People & Money

Oil Plunges by 9%, Is the Rally Officially Over?

Oil prices recorded their biggest single-day loss since last April this week as global benchmarks Brent Crude and West Texas Intermediate (WTI) slipped by more than 8 percent each on Thursday.

That signalled an end to an aggressive rally that has lasted for months largely due to output cut by major producers and progress in Covid-19 vaccination campaigns across the world.

Prices were further boosted recently after members of the Organisation of Petroleum Exporting Countries and allies led by Russia (a group referred to as OPEC+) agreed to maintain output curbs in April, a decision that shocked the market as analysts anticipated production ramp-up. The passing of a new round of stimulus by President Joe Biden had also bolstered oil market sentiment.

Also Read: Demand Recovery At Risk with $70 Oil

But a rising dollar, increased crude inventories in the United States, growing fears of a resurgence in coronavirus cases, and vaccine safety concerns in Europe weighed on prices, according to an report.

By 21:04 West African Time on Thursday, WTI had slid 8.68% to $58.99 per barrel and Brent by 8.01% to $62.55 per barrel, the biggest drop since April 20, 2020 when WTI fell into negative territory for the first time in history. It was also the fifth day in a row of oil price declines.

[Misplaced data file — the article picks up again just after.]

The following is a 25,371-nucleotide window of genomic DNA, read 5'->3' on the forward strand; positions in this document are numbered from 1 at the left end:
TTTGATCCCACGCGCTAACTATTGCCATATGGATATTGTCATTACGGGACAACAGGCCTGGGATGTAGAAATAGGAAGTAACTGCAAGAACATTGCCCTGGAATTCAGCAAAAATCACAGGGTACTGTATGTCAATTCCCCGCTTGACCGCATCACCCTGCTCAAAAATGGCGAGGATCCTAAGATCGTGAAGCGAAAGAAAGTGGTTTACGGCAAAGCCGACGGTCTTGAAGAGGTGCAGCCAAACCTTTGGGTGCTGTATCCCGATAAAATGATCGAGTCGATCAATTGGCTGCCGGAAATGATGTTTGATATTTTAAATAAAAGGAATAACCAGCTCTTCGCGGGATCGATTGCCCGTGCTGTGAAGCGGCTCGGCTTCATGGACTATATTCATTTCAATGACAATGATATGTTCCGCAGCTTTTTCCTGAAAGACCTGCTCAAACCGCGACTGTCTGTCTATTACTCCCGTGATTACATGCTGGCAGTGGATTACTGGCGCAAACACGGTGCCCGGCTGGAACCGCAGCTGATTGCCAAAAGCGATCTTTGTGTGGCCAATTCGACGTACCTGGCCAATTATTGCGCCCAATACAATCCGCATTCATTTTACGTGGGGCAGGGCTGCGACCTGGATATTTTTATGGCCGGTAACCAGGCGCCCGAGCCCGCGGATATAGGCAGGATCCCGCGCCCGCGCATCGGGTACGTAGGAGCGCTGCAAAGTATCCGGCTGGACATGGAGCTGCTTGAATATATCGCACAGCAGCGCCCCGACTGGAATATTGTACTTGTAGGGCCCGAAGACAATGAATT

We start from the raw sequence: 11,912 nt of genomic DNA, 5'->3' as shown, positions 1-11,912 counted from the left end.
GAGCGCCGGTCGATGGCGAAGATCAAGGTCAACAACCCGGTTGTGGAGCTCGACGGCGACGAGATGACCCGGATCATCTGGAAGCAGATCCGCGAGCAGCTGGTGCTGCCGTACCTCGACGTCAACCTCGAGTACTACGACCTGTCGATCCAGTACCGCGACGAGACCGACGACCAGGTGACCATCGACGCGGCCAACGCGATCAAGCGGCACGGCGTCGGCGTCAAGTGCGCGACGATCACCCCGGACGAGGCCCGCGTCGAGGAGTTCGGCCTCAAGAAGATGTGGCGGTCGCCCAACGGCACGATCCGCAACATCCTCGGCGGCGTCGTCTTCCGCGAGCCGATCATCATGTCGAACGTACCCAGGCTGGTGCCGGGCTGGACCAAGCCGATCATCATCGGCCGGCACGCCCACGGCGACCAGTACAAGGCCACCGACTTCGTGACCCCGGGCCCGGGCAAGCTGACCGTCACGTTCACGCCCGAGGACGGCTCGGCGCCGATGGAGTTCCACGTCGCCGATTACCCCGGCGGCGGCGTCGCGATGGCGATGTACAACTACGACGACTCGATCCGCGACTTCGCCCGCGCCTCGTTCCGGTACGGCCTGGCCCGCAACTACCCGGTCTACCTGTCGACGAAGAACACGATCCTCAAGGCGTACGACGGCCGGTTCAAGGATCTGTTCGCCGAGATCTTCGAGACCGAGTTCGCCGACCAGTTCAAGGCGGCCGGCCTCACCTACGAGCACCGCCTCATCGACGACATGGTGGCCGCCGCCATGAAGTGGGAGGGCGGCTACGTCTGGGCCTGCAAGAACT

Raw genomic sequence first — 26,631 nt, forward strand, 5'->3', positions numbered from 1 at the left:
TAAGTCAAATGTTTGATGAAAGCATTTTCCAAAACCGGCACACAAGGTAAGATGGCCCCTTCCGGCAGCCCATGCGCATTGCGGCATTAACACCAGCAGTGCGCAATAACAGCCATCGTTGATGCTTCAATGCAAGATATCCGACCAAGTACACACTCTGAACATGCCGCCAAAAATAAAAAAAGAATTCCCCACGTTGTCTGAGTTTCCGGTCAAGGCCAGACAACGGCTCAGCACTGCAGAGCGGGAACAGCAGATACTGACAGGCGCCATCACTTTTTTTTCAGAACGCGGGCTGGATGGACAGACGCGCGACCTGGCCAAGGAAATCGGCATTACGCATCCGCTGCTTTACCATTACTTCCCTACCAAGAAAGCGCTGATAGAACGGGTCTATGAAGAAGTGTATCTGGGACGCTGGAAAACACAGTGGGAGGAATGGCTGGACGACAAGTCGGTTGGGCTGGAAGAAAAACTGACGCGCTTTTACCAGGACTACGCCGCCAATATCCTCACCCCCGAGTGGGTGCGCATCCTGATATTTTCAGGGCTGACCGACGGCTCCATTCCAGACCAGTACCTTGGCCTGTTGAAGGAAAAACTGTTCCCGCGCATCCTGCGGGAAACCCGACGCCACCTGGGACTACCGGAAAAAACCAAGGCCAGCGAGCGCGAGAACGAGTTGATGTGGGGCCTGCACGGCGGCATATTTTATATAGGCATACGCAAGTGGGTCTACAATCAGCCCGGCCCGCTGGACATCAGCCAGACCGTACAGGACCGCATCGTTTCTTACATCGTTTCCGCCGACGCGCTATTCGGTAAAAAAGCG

“There have been some bearish headlines over the last two weeks,” Helge Andre Martinsen, senior oil analyst at DNB Bank ASA, told Bloomberg. “But it’s surprising that it happened in just one day.”

Also Read: New AstraZeneca Vaccine Troubles Put Africa’s Recovery At Risk

There is an inverse relationship between the dollar and commodity prices. For instance, oil is priced in U.S. dollars across the world so when the currency is strong, buyers need fewer of it to buy a barrel of oil but when it’s weak, the price of oil is higher in dollar terms.

Meanwhile, a lengthier vaccine campaign in Europe – due to increased hesitancy – could delay the recovery of 1 million barrels per day of oil demand this year, Rystad Energy warned. This came as many European countries temporarily suspended the use of the coronavirus vaccine made by Britain’s AstraZeneca and Oxford University due to concerns over the jab’s side effects. Some, including France and Germany, however, restarted their rollouts on Friday.

Prices began to bounce back on Friday but could not prevent crude from closing out the week down by the most since October. WTI has lost more than $7 in one week and its front-month contract is once again trading at a discount to the following month. It ended the week at $61.54 and Brent Crude at $64.71.

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